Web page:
From sad news to good for Center for Enrichment

This is a letter to tell a story about the Chestnut Hill Center for Enrichment (CHCE) – some of you still call it the Senior Center – the name doesn’t really matter, but the tale does.

At the beginning of 2009, we were told that we would have to move from our Crittenden Street site. We looked around and found that we could not afford any of the rents off Germantown Avenue let along on it.Then I met with Richard Snowden and told him our plight.

He suggested that we move into his property at 8431 Germantown Avenue – I thanked him and said that would be wonderful, but we could only afford the rent (a minimal fee) we were paying on Crittenden. He decided that we would pay that same amount. So, in March, 2009, we moved into our jewel of a home – the home, by the way that Bowman had painted, the floors re-done, and a kitchen and bathroom installed for us. We were in heaven!

During the months since that time, we struggled with paying our bills, but we managed. In November, 2010, the board looked at finances, and decided, with regret, that it was time to close the center. The downturn in the economy had finally trickled down to us, and we had not received funds from three foundations to which we had applied. The writing was on the wall. So, on Nov. 21, we mailed letters to our members telling them of the decision. They were sad and somewhat disbelieving.

Then came the best news of all – three anonymous donors, acting separately came forward to give us the money we needed. A meeting with Mr. Snowden had been set for Dec. 1 to discuss our moving out; instead, it became a meeting to ask if we could remain at 8431, as we now had the funds to stay open. He, not only agreed, but said as his contribution, he would like us to be rent-free for 2011. Could it get any better for us?

The next night, at a special board meeting, the vote to remain open was unanimous!

In closing, I want to thank all the angels that have flown into our lives – the three donors, Mr. Snowden, and all those in the community who believe that there is a need for the CHCE.

We are open for business, and invite you to come visit us and see just what we do!

Marilyn Paucker
CHCE Board of Governors

Grateful for community support

Bob Gallagher called Chestnut Hill home for all of his 86 years. He was born in nearby Erdenheim. He raised his family in Chestnut Hill, worshipped in Chestnut Hill and called Chestnut Hill home.

He touched the lives of his patients and was equally touched by their lives. Dr. Bob practiced dentistry here for more than 58 years. Many Chestnut Hill residents first met him as patients but soon became fast friends. Bob loved Chestnut Hill and the many people he called friend.

These past few weeks have been difficult for me but I want to express my heartfelt thanks to all our friends and the entire Chestnut Hill community, for the outpouring of love and respect shown me and our family during this challenging time. The love displayed for this gentle man just reinforces what he and I have known for a long while; there is no place like Chestnut Hill.

Lynn D. Gallagher and family
Chestnut Hill

Doesn’t need Kindle

Hugh Gilmore’s investigation into the Kindle is appropriate for a bibliophile. Certainly people who travel a lot will find it useful, and the young who relate to everything electronic certainly “need” the Kindle. I, on the other hand, see no need to be au courant. I am perfectly satisfied with the service of the Free Library of Philadelphia, Ben’s creation.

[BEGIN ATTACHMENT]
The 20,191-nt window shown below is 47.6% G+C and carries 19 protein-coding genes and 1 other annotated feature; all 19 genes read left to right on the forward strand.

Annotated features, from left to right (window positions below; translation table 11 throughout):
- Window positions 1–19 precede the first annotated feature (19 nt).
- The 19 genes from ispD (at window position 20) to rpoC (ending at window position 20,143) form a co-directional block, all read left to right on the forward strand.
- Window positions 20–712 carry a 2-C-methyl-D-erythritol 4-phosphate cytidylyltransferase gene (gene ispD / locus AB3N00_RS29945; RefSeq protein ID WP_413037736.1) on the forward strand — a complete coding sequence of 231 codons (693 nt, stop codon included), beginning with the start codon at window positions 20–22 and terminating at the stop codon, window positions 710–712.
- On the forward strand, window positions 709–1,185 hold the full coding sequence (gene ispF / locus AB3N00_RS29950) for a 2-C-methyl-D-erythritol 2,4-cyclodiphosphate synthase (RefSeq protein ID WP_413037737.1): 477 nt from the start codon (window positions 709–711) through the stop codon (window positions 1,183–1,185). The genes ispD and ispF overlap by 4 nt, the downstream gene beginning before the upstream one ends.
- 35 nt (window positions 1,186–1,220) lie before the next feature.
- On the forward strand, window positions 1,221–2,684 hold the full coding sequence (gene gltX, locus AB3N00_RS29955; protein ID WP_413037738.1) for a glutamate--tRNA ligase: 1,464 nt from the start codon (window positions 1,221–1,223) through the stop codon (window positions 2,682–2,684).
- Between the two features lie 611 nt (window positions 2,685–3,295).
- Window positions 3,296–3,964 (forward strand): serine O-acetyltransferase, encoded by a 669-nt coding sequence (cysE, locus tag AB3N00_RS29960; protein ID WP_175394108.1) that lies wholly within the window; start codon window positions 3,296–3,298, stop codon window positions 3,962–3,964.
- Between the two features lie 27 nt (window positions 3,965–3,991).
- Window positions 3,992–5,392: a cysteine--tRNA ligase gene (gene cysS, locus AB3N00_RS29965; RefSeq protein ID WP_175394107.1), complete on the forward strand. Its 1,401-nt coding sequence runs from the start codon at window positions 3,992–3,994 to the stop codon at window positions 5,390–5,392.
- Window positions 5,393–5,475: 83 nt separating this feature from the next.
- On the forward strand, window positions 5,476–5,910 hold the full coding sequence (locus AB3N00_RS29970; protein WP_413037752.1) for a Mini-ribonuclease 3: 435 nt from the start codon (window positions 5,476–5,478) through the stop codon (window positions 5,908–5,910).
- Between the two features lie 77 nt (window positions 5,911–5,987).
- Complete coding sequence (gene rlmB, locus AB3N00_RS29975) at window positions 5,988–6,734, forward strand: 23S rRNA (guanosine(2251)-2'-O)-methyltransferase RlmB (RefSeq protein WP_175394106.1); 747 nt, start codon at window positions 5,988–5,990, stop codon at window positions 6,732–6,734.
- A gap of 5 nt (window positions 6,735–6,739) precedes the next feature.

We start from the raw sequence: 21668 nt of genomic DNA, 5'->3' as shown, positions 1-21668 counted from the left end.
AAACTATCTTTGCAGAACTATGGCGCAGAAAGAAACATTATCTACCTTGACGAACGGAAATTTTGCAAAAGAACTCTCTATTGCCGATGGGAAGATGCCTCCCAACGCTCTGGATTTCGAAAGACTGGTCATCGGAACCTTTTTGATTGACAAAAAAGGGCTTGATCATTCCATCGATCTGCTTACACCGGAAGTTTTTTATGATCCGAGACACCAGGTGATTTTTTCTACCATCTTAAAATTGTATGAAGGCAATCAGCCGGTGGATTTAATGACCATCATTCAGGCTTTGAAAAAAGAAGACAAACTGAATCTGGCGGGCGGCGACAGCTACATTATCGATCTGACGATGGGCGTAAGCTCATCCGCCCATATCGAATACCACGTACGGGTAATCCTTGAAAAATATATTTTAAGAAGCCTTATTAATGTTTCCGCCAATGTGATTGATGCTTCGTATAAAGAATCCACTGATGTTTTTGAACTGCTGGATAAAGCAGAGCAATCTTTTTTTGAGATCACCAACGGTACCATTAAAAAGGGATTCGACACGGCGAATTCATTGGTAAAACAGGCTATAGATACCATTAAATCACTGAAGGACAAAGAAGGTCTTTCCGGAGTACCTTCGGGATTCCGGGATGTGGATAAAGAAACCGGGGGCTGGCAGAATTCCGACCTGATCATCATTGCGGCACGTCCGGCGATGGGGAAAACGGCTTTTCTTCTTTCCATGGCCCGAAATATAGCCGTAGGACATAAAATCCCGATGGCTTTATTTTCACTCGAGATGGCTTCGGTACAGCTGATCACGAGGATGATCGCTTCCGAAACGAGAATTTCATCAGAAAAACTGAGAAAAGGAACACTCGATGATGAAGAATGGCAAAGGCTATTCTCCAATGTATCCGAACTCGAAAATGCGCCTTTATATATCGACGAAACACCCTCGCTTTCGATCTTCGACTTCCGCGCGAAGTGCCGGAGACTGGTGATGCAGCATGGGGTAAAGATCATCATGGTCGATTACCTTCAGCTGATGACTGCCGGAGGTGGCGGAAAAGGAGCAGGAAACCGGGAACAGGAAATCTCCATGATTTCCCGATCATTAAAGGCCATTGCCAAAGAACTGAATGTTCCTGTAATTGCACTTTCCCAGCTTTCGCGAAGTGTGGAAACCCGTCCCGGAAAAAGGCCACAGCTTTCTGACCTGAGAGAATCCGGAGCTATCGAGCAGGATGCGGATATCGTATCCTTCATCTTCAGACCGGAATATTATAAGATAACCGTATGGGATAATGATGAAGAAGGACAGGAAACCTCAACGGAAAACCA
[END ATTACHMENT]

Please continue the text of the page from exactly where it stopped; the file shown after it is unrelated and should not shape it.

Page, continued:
At no cost, I reserve the books I want to read at the library and within a short time receive a letter from the Central branch when that book has been delivered to Lovett (in Mt. Airy).

When I go to pick up my book, it’s exciting. I don’t remember what I’ve requested. Will it be the latest Elmore Leonard or the book recommended by a buddy? Will it be fiction or non-fiction? What’s in store for me for the next few days?

If the Philadelphia system doesn’t have the book I want, they will find it for me some place else. I once was delivered a book from Yeshiva University. The Philadelphia library reached all the way to northern Manhattan to satisfy my request.

True, this isn’t instant gratification, but the price is right and the savings considerable if you read better than a book a week, as I do. Perhaps there is a message for young people: relax; you can’t always get what you want when you want it. But then, who wants to listen to the “wisdom” of an old lady?

Maggie Wollman
Mt. Airy

A good turnout

I just wanted to drop you a note to thank you for the nice article you wrote in the Chestnut Hill Local (“Acclaimed Chestnut Hill novelist at library Dec. 8,” Dec. 2 issue). I really appreciated the time you took with that. We had a good turnout for the reading, and I think people were grateful to have heard about it through the paper.

Justin Kramon
Chestnut Hill
Author of “Finny”
(Random House 2010)

Thanks for the effort

I just got a chance to read the article Lou Mancinelli wrote about RockStar Crystal Gallery & Wellness Center (Dec. 9 issue), and I wanted to send a note to say thank you. I had a great time meeting with him and really appreciate the extra attention he paid to various details and research.

I also wanted to thank the editor for calling me to double check on details. It is good to know the minds behind the Local’s writing are so present and attentive to those things. It makes reading the paper even more enjoyable. Much gratitude.

Kate Victoria
RockStar Gallery
Mt. Airy